Physicists from the University of Central Florida have created a new quantum material capable of switching between two separate electron formations. The first of it’s kind – this material is expected to have a wide range of implications including data and power storage in the age of Quantum technology
Unlike ordinary matter, whose molecules are bulky, scattered and disorganized, quantum materials are characterized by a series of interlocking geometric compounds that can trap subatomic particles inside of their microscopic symmetry.
Since crystals are also known for the recurring geometric arrangement of atoms and molecules at the microscopic scale, technically speaking – quantum materials are a type of man made crystal. That is why for the longest time, scientists proposed we use diamonds to contain quantum memory.
However the biggest difference between a natural crystal and an artificial quantum material is that crystals do not conduct electricity unless you squeeze them really hard (piezo-eletric effect)
Essentially Scientists have figured how to build from scratch conducive crystalline materials that are capable of using and storing energy at the subatomic level. They do this by experimentally combining elements together to create various shapes until they create a compound that can both connect well with other shapes of the same compound and contain electricity or in some cases – photons (light).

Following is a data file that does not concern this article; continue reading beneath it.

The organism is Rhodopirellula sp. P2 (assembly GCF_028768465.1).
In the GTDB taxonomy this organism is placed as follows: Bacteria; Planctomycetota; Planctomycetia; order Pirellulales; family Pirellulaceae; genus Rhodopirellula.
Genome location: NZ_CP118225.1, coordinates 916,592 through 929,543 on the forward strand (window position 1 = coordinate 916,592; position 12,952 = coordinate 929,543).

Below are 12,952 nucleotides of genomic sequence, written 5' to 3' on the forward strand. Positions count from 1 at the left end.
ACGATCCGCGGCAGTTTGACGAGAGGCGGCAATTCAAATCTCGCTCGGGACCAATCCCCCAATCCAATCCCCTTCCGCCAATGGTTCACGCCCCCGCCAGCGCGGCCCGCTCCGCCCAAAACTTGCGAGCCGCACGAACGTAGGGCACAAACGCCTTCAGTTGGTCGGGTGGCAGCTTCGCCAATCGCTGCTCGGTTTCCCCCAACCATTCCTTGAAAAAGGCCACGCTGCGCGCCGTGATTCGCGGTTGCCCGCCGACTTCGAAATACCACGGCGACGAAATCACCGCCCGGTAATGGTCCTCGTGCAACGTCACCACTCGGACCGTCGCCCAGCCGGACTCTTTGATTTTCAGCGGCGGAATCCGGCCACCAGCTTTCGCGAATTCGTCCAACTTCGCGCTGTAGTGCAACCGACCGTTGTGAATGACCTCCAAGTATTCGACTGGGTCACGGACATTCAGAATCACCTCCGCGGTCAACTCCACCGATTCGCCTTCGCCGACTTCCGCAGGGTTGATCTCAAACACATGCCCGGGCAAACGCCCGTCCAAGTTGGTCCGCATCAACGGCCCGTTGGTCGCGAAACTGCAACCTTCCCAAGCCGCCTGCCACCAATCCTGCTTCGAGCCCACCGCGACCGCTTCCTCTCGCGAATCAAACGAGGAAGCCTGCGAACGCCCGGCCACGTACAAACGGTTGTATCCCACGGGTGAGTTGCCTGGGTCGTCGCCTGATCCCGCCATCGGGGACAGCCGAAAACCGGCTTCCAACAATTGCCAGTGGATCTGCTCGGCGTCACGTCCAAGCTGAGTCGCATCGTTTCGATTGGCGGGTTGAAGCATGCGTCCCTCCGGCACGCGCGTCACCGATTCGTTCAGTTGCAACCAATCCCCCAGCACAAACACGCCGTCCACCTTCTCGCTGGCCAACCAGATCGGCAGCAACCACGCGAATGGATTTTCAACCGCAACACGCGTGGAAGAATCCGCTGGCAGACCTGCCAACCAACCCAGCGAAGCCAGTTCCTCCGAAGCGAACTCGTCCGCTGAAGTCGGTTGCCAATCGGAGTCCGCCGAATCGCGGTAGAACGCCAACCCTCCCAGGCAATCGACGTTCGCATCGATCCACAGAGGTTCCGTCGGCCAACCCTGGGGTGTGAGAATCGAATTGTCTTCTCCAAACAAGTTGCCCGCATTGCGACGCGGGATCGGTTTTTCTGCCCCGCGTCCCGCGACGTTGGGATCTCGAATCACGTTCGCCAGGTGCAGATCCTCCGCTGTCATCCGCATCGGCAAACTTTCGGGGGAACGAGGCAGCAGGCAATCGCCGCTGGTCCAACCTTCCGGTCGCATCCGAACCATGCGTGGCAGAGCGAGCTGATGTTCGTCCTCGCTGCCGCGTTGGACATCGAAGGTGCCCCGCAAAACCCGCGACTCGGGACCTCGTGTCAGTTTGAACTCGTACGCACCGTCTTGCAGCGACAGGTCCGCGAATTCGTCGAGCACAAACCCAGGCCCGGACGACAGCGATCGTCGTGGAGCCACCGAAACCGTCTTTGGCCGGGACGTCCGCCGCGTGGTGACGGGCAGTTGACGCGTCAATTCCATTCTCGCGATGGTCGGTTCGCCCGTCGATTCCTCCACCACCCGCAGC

This type of interlocking geometry is vital to the formation of a quantum material since it needs to lock up subatomic particles in order to store them properly. Quantum materials are key to developing the extraordinary capability of quantum computers and long-lasting memory devices. Presently, we store energy and information on microchips made of silicon and metal wiring but imagine if we could store energy/info inside of the spaces between microscopic compounds. It would drastically reduce the energy and resources required to both produce and maintain storage.
Most quantum materials only have one “quantum state” that is they can only store their subatomic particles in a particular formation. However this compound created by UCF called Hf2Te2P is able to form more than one kind of hexagonal geometry as far electron placement is concerned. It is composed of hafnium, tellurium and phosphorus.
“Our discovery takes us one step closer to the application of quantum materials and helps us gain a deeper understanding of the interactions between various quantum phases,” Neupane said.